There was another “racing venue” close to us in Syracuse… It was called the Skytop. Skytop was a university run student apartment complex with a twisty access road that ran around all the buildings. In the summer it was completely empty of students. And so, at random times, we would declare it was time for a “Skytop Grand Prix” and we would hop in Alex’s car for a few hot laps around the complex. One day another roommate had rented a car because he was going to have some visitors, and Alex and I grabbed the keys declaring it “Grand Prix” time! We made it home safely but the next morning all 4 tires were flat! All we could think is that we must have pulled the tires loose from the wheel bead with our wild cornering on under inflated rental car tires. Of course, the roommate who had rented the car was rather upset at having to pump all the tires up early in the morning while we were still sleeping off the adventure.

I also remember that with that same third roommate, Alex and I had started a strange cap gun battle game. It started in the apartment, a two floor duplex. But it was summer and much of the complex was empty and after a couple drinks sometimes the game would head outside. The three of us would sneak around the dozen buildings in the dark, often dressed in black “spy clothes”, trying to find each other and then blast away with our cap guns. I can’t imagine what any of the neighbors thought!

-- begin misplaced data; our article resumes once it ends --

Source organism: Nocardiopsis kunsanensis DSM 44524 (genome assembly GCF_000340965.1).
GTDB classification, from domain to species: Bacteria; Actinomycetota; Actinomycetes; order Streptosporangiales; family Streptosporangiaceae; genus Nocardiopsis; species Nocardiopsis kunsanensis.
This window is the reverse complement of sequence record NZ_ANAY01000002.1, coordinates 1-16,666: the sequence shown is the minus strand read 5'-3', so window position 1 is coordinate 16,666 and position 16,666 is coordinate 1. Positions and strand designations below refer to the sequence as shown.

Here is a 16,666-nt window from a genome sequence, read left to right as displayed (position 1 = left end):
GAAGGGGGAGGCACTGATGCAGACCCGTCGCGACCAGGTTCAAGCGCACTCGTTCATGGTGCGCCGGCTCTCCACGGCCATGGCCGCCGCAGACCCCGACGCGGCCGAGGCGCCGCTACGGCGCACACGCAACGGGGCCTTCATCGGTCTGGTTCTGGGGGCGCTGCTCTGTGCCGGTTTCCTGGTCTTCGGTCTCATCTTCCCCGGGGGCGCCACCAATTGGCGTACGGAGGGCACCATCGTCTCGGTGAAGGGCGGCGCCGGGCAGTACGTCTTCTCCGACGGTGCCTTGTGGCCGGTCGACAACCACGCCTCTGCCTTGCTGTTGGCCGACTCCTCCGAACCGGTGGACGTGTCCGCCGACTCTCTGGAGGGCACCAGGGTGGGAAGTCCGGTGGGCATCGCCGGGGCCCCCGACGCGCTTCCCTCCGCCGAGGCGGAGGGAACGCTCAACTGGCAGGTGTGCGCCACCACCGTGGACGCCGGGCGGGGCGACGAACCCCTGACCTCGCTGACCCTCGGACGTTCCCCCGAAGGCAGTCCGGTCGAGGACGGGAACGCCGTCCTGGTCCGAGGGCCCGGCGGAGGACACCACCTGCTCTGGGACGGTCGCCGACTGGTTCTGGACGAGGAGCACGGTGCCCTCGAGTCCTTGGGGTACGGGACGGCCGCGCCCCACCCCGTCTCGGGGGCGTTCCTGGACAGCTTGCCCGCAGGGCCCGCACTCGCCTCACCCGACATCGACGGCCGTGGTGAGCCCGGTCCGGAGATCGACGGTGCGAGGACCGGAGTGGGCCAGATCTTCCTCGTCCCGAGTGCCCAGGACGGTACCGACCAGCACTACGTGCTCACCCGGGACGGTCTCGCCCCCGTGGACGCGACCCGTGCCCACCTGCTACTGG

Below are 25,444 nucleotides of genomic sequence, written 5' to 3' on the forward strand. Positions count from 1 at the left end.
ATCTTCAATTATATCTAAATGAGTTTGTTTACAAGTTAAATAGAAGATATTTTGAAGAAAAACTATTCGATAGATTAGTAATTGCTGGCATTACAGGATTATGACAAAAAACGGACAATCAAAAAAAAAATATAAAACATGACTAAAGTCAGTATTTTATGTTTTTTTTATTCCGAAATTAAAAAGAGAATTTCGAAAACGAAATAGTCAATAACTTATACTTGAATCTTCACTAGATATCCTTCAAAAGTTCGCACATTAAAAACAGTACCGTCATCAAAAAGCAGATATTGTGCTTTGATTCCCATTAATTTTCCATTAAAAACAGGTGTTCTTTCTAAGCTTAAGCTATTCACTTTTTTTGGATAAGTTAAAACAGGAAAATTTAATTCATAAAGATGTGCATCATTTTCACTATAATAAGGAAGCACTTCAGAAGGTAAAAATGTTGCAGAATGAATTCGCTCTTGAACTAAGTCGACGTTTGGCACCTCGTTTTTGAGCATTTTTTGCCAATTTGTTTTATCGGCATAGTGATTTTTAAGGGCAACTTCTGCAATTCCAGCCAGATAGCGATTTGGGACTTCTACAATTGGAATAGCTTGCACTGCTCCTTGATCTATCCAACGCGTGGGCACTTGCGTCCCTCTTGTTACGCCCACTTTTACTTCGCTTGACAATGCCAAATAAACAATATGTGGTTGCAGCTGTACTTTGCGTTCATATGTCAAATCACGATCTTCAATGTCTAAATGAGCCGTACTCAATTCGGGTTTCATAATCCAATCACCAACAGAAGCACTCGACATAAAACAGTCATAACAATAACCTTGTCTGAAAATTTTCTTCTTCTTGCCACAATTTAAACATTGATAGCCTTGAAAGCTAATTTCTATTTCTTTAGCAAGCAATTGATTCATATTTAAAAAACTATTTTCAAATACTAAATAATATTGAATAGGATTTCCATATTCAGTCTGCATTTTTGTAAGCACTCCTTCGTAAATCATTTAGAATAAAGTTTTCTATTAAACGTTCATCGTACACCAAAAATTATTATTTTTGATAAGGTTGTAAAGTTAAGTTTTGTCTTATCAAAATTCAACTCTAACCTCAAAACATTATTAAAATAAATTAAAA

Of course Alex and my favorite pastime was taking our motorcycles out into the countryside that surrounded Syracuse. We would escape for hours chasing each other over the hills and through the curves. This was before either of us had gone racing, and we were still just learning what we were doing. I remember flying off a road once when I couldn’t make a corner and Alex walking out to help me extract the bike from the muddy field. He stood there picking weeds out of my bike for a while before I convinced him to help me push it back to the road.

Another time, after a long fast ride together in the countryside, I was feeling a bit too aggressive. He was ahead of me but I was hoping to beat him home so at the last intersection I dove up the inside to cut ahead of him. But there was no way I could slow down in time for the turn and I forced us both to run wide and miss the corner. It was a big mistake on my part and he chastised me, appropriately.

Alex and I enjoyed a place near campus, Harry’s bar. We loved it because it was a bar and not a nightclub and they served fantastic roast beef sandwiches. It was a regular hangout for us. We’d talk and enjoy discussing motorcycles, music and other things. We’d talk about helmets; Alex wore a Shoei helmet, and I wore an Arai Signet. The helmets were a big investment for us in those days, so we discussed them a lot. The choice was really about your head shape and what brand fit better, but we also talked about which racers wore which helmet and why one helmet was better than the other. Alex would also joke about a cartoon character, “Racer X” who was some kind of hero. Apparently he loved the cartoon as a kid, but I had never seen it. He would use that moniker, Racer X, as a self imposed nickname when he had a fun opportunity to use it.